The Girl

by Lauren Hummel, Learner, Writing Workshops

It was morning, and the girl trekked down the deserted path. The sun came up on the eastern ridge, light piercing through the heavy foliage. The air was heavy and tepid. The stagnant stream that she had plunged herself into earlier had now turned into a raging current. The churn of the water was deafening, drowning out birdsong and her heavy footsteps.

She stopped by the edge of the river to cup water into her hands and drink deeply, ignoring the unrelenting pain of hunger in her belly and the dull ache in her bones. She splashed the crisp water onto her face and neck, and dried herself with the shawl. Her shoes began to peel and her mourning dress was sodden with mud. She ran her thin fingers through her knotted hair and collected it into a simple plait. She touched the side of her face, the blue and red mark still evident, and still sore. Her right hand unconsciously fingered the gold ring on her left, the only valuable thing she had.

Images of her husband suddenly overwhelmed her and her eyes closed. The distinctive shock of red hair. His white teeth in a sneer. His sharp, blue eyes staring at her from across the kitchen table, mistrustful and accusatory. His fist on her face and his knee in her stomach. She fought back the memories, and wiped the tear that had fallen down her unmarked cheek.

The sound of dogs barking suddenly broke through the sound of the river. Her heart jumped and adrenaline coursed through her weakened body. Her mouth went dry and her head spun. Had they finally caught her scent? They certainly would smell her now, as her body was drenched in sweat.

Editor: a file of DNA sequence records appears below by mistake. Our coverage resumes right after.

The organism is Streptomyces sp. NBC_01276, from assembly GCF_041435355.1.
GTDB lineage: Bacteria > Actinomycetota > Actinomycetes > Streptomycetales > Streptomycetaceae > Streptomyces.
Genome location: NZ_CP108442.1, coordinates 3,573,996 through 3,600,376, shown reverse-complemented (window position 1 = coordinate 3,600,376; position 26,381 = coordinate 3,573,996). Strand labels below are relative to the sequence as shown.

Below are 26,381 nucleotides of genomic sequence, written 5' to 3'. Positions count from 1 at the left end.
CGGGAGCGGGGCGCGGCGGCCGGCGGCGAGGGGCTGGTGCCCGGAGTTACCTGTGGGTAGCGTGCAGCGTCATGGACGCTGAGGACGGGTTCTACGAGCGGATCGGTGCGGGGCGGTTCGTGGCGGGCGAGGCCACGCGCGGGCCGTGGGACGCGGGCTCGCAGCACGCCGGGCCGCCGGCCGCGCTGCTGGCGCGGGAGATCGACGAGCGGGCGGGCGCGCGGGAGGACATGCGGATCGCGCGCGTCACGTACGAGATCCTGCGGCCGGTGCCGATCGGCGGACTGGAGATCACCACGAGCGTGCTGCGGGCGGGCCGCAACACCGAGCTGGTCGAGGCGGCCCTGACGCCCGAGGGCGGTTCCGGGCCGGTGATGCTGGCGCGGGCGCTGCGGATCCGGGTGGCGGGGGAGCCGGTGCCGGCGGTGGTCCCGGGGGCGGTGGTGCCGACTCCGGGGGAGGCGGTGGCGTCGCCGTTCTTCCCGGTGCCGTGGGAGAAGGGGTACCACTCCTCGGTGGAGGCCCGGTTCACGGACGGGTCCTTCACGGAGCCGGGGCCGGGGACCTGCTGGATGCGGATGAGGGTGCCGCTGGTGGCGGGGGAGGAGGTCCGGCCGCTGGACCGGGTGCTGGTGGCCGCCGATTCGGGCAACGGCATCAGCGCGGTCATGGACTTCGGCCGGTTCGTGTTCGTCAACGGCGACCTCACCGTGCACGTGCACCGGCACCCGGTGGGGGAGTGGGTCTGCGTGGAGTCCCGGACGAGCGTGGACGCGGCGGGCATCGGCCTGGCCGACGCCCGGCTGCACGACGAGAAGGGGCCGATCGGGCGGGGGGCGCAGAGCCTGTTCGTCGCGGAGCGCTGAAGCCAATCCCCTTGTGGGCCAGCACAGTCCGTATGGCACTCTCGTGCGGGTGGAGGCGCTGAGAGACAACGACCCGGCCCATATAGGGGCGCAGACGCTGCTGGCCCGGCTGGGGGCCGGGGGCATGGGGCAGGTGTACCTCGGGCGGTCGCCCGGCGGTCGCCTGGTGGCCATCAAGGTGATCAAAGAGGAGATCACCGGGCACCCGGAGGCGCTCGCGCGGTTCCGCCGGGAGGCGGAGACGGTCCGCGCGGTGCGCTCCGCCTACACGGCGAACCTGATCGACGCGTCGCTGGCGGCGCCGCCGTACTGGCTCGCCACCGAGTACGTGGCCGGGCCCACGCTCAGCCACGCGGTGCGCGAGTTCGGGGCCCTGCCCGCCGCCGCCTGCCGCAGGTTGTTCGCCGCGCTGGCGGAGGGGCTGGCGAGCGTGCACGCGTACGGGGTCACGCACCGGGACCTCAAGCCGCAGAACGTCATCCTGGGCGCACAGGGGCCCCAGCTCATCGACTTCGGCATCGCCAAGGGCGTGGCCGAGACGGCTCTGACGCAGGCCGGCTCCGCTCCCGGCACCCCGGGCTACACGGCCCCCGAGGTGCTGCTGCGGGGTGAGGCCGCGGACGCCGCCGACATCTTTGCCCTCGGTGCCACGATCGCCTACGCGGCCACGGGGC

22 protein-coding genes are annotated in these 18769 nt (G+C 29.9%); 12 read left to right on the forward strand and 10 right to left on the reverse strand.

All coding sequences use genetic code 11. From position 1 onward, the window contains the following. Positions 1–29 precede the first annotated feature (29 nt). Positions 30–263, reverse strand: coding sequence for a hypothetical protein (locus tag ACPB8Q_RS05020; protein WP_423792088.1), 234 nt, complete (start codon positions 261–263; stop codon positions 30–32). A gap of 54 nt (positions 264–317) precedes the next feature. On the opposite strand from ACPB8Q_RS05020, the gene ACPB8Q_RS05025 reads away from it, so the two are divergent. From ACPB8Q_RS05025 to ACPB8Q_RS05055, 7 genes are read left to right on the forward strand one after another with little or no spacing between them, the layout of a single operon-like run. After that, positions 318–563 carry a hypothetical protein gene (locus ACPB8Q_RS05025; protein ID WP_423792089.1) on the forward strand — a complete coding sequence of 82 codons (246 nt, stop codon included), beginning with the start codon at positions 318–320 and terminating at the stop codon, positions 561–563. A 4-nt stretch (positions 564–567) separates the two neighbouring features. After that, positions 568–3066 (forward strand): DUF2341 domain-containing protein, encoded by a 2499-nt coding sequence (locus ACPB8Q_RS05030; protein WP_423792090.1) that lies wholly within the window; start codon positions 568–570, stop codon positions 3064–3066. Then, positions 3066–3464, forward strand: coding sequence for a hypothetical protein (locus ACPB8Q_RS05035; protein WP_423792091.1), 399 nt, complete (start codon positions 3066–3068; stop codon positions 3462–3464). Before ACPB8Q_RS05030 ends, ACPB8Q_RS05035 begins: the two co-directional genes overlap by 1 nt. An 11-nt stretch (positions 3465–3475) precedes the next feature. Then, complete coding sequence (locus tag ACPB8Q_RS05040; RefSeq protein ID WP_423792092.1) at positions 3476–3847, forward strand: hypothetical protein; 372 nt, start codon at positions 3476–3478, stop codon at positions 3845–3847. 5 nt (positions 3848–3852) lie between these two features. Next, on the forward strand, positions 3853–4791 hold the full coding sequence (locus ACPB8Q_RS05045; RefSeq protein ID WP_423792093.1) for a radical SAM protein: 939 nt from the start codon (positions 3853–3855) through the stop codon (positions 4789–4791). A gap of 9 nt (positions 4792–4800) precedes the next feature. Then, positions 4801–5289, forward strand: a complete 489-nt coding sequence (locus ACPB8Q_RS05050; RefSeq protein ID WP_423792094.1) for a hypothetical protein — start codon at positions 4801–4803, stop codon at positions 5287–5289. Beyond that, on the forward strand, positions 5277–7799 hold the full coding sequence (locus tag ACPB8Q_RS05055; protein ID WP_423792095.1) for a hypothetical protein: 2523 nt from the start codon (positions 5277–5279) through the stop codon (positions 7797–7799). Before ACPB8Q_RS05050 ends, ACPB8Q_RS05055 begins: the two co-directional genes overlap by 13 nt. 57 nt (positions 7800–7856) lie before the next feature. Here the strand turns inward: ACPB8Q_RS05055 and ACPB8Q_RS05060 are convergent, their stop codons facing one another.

She threw herself in the ditch beside the road and made herself small. She tried to slow down her breathing, but it was no use. Her hands were held together in prayer. She forced her mind clear of the inevitable violence the redheaded men would bring to her. The dogs kept yapping and were getting closer and she could hear footfalls on the loose stones. The footfalls were heavy, but she could only make out one pair of feet, not two. She peered up from the bulrushes. It was a farmer with two sheepdogs, who were yapping playfully at a stick he held in his hand.

The girl breathed a reprieve. Her shoulders loosened and her hands released from their grip. There were no dogs, no men hunting her. She evaded them for now, but this peace would not last. The men were relentless. They would hunt her until she was under a mound of dirt next to her dead husband.

Lauren wrote this as a continuation of the first chapter from The Outlander by Gil Adamson – a young woman is being chased by men and dogs. This piece was written for Susan Glickman’s novel-writing course: ‘Novel Writing – Level I’ (CWWR 420).

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